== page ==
Sunday, April 29, 2018
Chapter 14: Exercise Locked Topic 0 D. Maahs Dear ISPAD member/friend, Thank you for your continued interest in the 2018 ISPAD Clinical Practice Consensus Guidelines and in the previous drafts chapters we shared with you. We are happy to announce that chapter 14 on Exercise in children and adolescents with diabetes is now ready for you to read and comment on. We are looking forward to hearing your thoughts and input on this chapter.  Kind regards, David Maahs ISPAD Secretary-General
by D. Maahs
Wednesday, April 25, 2018
Stages of type 1 diabetes in children and adolescents Locked Topic 3 D. Maahs Thank you all so much for putting these important guidelines together. I’d like to offer a thought re: [Differentiating between type 1 and type 2 diabetes at diagnosis (pgs. 2 & 10)Features suggesting the diagnosis of type 2 diabetes rather than type 1 diabetes at diagnosis include: •Overweight or obesity •Age greater than 10 years •Strong family history of type 2 diabetes •Acanthosis nigricans •High-risk racial or ethnic group •Undetectable islet autoantibodies] The inclusion of high-risk racial or ethnic group here stands out to me as potentially problematic. I understand the impetus, as rates of T2D are higher in African American and Latino populations than NHW, but at the same time, since rates of DKA at diagnosis for youth with T1D are higher in African American and Latino populations as well(1) and rates of obesity/overweight are high in AA youth with T1D and also rising across all ethnic/racial groups,(2,3) I would be concerned that the inclusion of this statement here might inadvertently cause bias, resulting in T1D being overlooked in racial/ethnic minority youth. This is unlikely to happen, but even if it happens once, it could be life-threatening for the individual. Perhaps a caveat something along the following lines:High-risk racial or ethnic group**Youth of high-risk racial or ethnic groups are also at increased risk for DKA at diagnosis of T1D,(1) so it is particularly important that they be screened for antibodies when T1D is suspected. Thank you so much for the hard work.Katie Bibliography1. Dabelea D, Rewers A, Stafford JM, et al. Trends in the prevalence of ketoacidosis at diabetes diagnosis: the SEARCH for diabetes in youth study. Pediatrics 2014;133(4):e938-45. doi:10.1542/peds.2013-2795.2. Liu LL, Lawrence JM, Davis C, et al. Prevalence of overweight and obesity in youth with diabetes in USA: the SEARCH for Diabetes in Youth study. Pediatr Diabetes 2010;11(1):4-11. doi:10.1111/j.1399-5448.2009.00519.x.3. Mayer-Davis EJ, Beyer J, Bell RA, et al. Diabetes in African American youth: prevalence, incidence, and clinical characteristics: the SEARCH for Diabetes in Youth Study. Diabetes Care 2009;32 Suppl 2:S112-22. doi:10.2337/dc09-S203.
by K. Souris
Sunday, April 8, 2018
Chapter 18: Microvascular and macrovascular complications Locked Topic 2 D. Maahs Thank youTeam ISPAD for work well done. I have gone through the complications, I do not know if I missed, where do we place cataract? We have seen some patients who are poorly controlled with cataract as early as after 2 years of diagnosis.Dr Lucy N. W. Mungai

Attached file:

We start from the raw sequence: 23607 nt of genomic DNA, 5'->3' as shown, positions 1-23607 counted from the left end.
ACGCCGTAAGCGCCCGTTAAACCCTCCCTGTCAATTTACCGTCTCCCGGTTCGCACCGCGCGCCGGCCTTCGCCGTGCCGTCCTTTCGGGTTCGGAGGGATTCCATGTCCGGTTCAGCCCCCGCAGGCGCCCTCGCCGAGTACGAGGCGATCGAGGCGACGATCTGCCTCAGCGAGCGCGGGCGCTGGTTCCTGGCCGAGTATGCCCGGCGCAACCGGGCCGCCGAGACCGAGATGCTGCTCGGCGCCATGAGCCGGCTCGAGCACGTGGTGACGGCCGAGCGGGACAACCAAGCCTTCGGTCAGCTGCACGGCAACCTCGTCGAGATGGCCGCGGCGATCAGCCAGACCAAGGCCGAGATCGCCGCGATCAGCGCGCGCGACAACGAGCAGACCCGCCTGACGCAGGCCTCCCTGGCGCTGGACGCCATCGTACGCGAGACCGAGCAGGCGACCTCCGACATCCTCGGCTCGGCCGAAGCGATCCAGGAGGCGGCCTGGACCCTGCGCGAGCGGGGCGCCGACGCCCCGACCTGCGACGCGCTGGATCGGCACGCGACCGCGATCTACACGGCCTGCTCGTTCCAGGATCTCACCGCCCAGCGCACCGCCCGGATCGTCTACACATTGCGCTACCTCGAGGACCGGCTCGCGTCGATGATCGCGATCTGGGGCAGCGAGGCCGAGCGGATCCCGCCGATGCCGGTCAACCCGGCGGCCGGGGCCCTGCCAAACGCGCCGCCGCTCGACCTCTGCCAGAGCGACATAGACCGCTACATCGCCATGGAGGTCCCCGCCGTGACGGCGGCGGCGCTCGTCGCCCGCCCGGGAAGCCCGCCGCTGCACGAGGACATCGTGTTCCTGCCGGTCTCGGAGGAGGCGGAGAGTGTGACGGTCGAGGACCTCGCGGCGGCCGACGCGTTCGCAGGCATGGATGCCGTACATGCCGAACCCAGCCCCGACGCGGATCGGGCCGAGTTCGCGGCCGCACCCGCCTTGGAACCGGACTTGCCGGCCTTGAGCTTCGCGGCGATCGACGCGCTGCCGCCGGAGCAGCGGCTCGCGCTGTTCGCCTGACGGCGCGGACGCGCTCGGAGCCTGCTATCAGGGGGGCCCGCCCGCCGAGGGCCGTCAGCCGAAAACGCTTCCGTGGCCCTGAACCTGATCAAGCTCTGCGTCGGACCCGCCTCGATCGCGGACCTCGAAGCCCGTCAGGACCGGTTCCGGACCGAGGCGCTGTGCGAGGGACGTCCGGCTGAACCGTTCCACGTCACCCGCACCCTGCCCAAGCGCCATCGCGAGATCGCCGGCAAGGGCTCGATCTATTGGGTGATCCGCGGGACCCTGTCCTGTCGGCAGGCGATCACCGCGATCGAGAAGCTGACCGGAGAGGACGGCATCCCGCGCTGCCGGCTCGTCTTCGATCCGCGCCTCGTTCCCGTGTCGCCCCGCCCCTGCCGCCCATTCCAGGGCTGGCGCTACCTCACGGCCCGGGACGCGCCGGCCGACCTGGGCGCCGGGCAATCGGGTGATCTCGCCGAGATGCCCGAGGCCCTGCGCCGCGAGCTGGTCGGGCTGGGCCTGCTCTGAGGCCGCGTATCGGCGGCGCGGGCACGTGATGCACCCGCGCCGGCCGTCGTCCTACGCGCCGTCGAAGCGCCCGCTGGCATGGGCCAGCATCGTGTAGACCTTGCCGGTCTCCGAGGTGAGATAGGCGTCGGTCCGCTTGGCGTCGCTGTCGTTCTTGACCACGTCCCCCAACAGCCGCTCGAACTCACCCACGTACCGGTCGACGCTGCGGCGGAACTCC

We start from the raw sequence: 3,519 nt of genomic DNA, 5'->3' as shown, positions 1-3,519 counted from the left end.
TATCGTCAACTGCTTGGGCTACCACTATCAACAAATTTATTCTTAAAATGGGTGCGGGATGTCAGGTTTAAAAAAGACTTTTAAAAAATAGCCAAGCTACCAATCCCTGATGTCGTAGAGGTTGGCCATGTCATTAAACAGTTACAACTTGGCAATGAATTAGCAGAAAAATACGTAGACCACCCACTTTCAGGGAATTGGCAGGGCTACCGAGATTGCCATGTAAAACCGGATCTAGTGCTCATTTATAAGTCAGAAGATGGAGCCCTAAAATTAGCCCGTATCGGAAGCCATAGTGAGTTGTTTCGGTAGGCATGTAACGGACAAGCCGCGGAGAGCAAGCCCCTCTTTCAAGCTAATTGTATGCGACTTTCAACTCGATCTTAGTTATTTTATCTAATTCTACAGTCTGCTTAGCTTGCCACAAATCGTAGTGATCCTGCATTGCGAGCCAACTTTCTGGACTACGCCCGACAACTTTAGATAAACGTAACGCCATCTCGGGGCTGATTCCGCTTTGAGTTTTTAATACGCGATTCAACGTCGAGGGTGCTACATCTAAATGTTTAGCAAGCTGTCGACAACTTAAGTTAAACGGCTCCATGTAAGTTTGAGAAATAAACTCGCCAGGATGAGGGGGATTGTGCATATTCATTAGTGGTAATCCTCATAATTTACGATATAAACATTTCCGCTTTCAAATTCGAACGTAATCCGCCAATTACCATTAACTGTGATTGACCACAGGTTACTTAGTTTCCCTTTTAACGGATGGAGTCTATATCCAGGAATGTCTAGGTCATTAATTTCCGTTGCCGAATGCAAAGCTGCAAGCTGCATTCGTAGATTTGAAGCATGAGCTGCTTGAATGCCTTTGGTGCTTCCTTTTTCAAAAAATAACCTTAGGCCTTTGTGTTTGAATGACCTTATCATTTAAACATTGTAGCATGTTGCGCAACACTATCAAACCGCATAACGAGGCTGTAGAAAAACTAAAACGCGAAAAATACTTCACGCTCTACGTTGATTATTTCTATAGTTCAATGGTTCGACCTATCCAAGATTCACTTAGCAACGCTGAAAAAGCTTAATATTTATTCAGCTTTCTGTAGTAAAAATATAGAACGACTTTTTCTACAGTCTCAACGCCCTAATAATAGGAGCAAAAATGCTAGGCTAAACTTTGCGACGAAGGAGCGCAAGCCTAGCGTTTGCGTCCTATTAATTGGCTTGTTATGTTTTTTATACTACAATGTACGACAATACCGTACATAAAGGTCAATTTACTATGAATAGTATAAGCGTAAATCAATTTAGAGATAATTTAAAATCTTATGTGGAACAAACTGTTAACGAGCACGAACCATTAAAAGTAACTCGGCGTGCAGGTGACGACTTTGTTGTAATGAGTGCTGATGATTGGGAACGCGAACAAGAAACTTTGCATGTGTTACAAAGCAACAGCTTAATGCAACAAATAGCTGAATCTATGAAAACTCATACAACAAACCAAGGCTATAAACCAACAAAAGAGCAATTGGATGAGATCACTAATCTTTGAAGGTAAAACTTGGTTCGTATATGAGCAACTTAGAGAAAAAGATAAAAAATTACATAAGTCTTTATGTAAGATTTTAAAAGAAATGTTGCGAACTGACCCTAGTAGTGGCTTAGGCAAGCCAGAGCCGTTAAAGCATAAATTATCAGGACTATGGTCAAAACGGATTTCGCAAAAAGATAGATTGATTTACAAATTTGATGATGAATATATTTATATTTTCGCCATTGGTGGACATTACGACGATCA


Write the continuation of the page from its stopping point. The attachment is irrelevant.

by L. Mungai-Wainaina
Thursday, April 5, 2018
Diabetes Technologies Chapter Locked Topic 5 D. Maahs Thanks for the opportunity to comment on this important new chapter to the ISPAD guidelines ‘stable’I note the previous comments / suggestions already posted on this chapter.I’d like to highlight the following for consideration / clarification:1. Conflict of interest statement This is always a rather tricky / sensitive issue - but one that is nevertheless very relevant to this this chapter given its subject matter. I believe that all of the authors listed are significantly involved in either supporting or leading diabetes technology research programmes. The authors may therefore be perceived as having a ‘vested interest’ and therefore potentially ‘conflicted’.I suggest that for the sake of transparency and openness that a conflict of interest statement for each contributing author should be included at the beginning of this chapter. This should clarify the grant funding / support received for their research in this area - from both charitable and industry sources. Also the usual relationships with industry partners should be clarified (honoraria; lectures etc…), including whether they hold shares in any of these companies; hold intellectual property (IP) rights or patents in the area of diabetes technologies.2. Executive summary.a. “CSII reduces chronic complications of T1D in youth, despite similar hemoglobin A1C (HbA1c) achieved in those on multiple daily injection (MDI) therapy (B)” As far I can ascertain, this statement is based on observations made by one study. I am therefore not convinced that this merits inclusion in the executive summary, certainly not as currently written. Whilst the evidence rating assigned to this statement - B - may be correct, it is only based on the results from a single study. The statement should be either removed or, at least, rephrased. If the latter I suggest - “CSII has been shown in one study to be associated with a reduction in chronic complications of T1D in youth, despite similar hemoglobin A1C (HbA1c) achieved in those on multiple daily injection (MDI) therapy (B)”b.“Sensor augmented pump (SAP) therapy is superior in children and adolescents over MDI with self-monitoring of blood glucose (SMBG) in reduction of HbA1c without an increase in hypoglycemia or severe hypoglycemia (A)” - This statement seems a bit overstated given the body of evidence presented (mainly extrapolated from the STAR3 trial), the fact that SAP ‘success’ is heavily dependent on the amount of sensor usage, and that it is not supported so far by ‘real world’ observations. Suggest rephrase / moderate - appropriately